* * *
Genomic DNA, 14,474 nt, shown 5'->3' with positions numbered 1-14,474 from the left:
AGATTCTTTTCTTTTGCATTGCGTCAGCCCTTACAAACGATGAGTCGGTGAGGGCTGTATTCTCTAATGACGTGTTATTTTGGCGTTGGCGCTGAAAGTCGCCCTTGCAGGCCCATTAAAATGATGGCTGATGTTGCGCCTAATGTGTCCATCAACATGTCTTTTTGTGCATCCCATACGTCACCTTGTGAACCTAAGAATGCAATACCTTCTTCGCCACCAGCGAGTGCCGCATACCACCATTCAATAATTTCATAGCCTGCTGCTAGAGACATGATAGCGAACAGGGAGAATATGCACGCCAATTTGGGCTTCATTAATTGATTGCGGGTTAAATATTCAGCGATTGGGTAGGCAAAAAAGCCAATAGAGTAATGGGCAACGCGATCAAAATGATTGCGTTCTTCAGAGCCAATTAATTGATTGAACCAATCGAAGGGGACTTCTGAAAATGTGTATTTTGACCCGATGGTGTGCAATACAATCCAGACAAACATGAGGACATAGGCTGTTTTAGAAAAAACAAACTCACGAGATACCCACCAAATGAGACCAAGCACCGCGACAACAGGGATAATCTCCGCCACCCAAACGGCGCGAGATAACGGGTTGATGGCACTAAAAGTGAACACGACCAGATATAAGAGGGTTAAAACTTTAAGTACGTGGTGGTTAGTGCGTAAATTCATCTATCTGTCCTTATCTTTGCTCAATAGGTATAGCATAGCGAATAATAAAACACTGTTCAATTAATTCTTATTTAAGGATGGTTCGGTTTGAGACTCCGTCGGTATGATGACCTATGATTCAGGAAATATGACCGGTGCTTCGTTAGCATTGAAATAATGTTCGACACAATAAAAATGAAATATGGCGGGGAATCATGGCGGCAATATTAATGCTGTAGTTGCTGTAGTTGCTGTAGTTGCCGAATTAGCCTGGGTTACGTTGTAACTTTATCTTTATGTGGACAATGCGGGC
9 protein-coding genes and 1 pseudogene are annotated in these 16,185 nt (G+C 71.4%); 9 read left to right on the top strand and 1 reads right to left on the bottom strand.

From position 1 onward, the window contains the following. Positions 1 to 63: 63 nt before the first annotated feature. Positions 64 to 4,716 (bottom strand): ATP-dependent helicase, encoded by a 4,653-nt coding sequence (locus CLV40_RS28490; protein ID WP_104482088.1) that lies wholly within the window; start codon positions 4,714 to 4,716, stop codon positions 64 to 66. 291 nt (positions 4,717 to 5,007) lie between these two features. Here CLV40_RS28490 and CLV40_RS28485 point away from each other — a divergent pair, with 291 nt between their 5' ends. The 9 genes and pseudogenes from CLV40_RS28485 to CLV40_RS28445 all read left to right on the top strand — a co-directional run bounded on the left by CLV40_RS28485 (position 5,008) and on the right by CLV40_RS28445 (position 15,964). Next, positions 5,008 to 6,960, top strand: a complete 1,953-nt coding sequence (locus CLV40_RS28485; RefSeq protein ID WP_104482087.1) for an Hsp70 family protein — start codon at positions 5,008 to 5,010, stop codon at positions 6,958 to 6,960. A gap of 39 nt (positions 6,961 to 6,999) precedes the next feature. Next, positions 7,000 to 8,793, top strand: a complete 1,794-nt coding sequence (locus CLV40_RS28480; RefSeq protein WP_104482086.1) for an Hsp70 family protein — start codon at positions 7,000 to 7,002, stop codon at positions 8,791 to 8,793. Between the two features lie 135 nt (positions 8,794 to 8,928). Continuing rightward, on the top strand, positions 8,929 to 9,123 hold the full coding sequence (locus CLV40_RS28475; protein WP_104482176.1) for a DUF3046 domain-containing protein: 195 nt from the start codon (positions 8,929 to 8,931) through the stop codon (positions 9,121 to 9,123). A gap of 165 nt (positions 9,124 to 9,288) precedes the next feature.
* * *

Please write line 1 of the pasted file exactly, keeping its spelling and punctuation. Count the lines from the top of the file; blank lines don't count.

Genomic DNA, 14,474 nt, shown 5'->3' with positions numbered 1-14,474 from the left: